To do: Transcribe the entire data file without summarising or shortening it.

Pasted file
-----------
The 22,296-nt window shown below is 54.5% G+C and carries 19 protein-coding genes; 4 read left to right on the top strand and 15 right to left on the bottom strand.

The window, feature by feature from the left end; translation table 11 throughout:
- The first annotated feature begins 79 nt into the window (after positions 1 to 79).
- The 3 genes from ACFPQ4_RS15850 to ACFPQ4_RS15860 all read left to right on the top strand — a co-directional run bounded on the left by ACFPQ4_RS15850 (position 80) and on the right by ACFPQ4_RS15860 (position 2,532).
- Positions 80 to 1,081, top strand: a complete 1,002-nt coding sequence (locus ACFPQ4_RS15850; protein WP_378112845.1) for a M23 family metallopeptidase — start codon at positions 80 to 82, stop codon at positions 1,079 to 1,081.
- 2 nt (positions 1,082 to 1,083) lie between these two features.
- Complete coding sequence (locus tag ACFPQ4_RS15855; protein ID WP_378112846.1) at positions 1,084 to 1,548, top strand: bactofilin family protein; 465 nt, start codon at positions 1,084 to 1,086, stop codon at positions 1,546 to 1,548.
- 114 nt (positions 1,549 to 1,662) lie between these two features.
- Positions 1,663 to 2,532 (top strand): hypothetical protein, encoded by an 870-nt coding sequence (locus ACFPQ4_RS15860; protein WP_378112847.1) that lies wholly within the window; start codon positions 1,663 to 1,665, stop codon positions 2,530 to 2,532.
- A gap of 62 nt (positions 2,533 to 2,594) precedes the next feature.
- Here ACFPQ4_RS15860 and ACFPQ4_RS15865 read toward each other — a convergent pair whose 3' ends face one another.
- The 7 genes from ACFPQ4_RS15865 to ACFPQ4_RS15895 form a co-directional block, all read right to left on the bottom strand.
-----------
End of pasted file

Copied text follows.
The 22,296-nt window shown below is 54.5% G+C and carries 19 protein-coding genes; 4 read left to right on the top strand and 15 right to left on the bottom strand.

The window, feature by feature from the left end; translation table 11 throughout:
- The first annotated feature begins 79 nt into the window (after positions 1 to 79).
- The 3 genes from ACFPQ4_RS15850 to ACFPQ4_RS15860 all read left to right on the top strand — a co-directional run bounded on the left by ACFPQ4_RS15850 (position 80) and on the right by ACFPQ4_RS15860 (position 2,532).
- Positions 80 to 1,081, top strand: a complete 1,002-nt coding sequence (locus ACFPQ4_RS15850; protein WP_378112845.1) for a M23 family metallopeptidase — start codon at positions 80 to 82, stop codon at positions 1,079 to 1,081.
- 2 nt (positions 1,082 to 1,083) lie between these two features.
- Complete coding sequence (locus tag ACFPQ4_RS15855; protein ID WP_378112846.1) at positions 1,084 to 1,548, top strand: bactofilin family protein; 465 nt, start codon at positions 1,084 to 1,086, stop codon at positions 1,546 to 1,548.
- 114 nt (positions 1,549 to 1,662) lie between these two features.
- Positions 1,663 to 2,532 (top strand): hypothetical protein, encoded by an 870-nt coding sequence (locus ACFPQ4_RS15860; protein WP_378112847.1) that lies wholly within the window; start codon positions 1,663 to 1,665, stop codon positions 2,530 to 2,532.
- A gap of 62 nt (positions 2,533 to 2,594) precedes the next feature.
- Here ACFPQ4_RS15860 and ACFPQ4_RS15865 read toward each other — a convergent pair whose 3' ends face one another.
- The 7 genes from ACFPQ4_RS15865 to ACFPQ4_RS15895 form a co-directional block, all read right to left on the bottom strand.